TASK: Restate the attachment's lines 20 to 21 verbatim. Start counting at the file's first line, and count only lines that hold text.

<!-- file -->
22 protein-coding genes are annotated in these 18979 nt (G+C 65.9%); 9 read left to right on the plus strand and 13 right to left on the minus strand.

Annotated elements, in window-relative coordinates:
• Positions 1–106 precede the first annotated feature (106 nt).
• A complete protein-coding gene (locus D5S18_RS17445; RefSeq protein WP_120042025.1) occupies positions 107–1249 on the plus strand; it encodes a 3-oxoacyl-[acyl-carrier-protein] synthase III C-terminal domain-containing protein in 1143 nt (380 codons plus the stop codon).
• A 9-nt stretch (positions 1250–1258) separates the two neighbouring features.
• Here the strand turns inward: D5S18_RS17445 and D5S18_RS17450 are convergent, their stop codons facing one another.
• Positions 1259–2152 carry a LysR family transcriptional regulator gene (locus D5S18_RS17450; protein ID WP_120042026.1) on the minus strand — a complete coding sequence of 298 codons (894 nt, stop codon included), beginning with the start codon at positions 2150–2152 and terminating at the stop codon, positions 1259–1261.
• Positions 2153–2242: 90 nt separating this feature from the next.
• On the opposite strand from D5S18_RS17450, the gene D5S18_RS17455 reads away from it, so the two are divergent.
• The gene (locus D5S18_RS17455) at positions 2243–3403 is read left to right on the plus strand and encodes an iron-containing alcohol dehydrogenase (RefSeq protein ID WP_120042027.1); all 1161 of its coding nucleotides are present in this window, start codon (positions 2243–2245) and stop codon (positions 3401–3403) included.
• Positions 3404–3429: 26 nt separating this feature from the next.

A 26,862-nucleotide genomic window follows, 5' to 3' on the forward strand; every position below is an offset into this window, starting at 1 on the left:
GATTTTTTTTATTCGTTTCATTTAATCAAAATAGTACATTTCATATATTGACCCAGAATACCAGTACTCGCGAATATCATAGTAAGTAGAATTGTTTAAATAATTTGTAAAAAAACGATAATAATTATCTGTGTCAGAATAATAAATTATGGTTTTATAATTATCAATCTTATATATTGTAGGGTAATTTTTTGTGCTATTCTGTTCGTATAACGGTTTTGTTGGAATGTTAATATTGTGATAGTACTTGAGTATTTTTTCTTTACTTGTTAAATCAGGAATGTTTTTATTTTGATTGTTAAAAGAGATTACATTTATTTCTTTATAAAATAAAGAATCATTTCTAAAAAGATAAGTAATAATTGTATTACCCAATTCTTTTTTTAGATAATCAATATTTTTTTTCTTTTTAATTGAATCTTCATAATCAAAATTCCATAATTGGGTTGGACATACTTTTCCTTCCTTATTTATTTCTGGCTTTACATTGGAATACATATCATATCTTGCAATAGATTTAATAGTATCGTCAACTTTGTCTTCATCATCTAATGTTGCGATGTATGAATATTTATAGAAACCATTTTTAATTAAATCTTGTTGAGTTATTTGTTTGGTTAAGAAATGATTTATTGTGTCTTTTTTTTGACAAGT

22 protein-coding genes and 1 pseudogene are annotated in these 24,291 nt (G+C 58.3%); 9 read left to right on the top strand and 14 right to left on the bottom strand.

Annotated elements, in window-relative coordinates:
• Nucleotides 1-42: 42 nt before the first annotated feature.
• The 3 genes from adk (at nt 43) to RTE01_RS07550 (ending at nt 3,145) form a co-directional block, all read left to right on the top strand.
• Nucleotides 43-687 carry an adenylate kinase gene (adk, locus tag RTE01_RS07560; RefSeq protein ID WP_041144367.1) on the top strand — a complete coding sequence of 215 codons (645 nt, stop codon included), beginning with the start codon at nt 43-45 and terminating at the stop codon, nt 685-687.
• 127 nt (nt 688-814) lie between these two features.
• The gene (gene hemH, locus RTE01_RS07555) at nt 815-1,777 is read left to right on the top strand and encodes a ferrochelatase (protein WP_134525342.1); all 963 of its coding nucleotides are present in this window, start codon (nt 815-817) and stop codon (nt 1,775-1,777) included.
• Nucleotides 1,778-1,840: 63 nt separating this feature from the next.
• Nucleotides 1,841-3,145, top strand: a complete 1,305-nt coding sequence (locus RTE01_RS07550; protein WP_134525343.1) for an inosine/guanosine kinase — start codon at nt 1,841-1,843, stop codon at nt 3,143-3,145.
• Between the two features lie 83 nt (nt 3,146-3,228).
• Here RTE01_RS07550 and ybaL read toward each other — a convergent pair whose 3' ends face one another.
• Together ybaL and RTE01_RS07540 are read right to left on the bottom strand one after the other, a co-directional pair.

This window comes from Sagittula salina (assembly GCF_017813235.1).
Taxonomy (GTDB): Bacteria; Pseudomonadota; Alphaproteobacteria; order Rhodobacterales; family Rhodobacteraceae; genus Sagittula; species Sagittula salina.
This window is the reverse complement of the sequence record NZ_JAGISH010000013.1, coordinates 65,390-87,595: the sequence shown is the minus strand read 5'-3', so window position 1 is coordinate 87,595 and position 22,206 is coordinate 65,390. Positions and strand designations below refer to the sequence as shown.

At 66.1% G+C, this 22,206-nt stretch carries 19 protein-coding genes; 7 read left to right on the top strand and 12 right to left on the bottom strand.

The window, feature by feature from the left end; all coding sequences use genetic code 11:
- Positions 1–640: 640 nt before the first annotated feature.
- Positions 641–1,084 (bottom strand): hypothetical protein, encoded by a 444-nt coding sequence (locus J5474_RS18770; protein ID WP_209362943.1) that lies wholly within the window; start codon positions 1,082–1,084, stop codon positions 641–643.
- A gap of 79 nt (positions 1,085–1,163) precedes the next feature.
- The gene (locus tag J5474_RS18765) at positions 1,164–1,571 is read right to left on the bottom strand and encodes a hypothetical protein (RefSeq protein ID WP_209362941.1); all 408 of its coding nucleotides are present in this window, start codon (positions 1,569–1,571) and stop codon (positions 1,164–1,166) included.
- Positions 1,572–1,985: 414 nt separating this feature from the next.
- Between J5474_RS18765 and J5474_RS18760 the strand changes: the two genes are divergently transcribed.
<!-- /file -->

• The gene (gene hemH, locus RTE01_RS07555) at nt 815-1,777 is read left to right on the top strand and encodes a ferrochelatase (protein WP_134525342.1); all 963 of its coding nucleotides are present in this window, start codon (nt 815-817) and stop codon (nt 1,775-1,777) included.
• Nucleotides 1,778-1,840: 63 nt separating this feature from the next.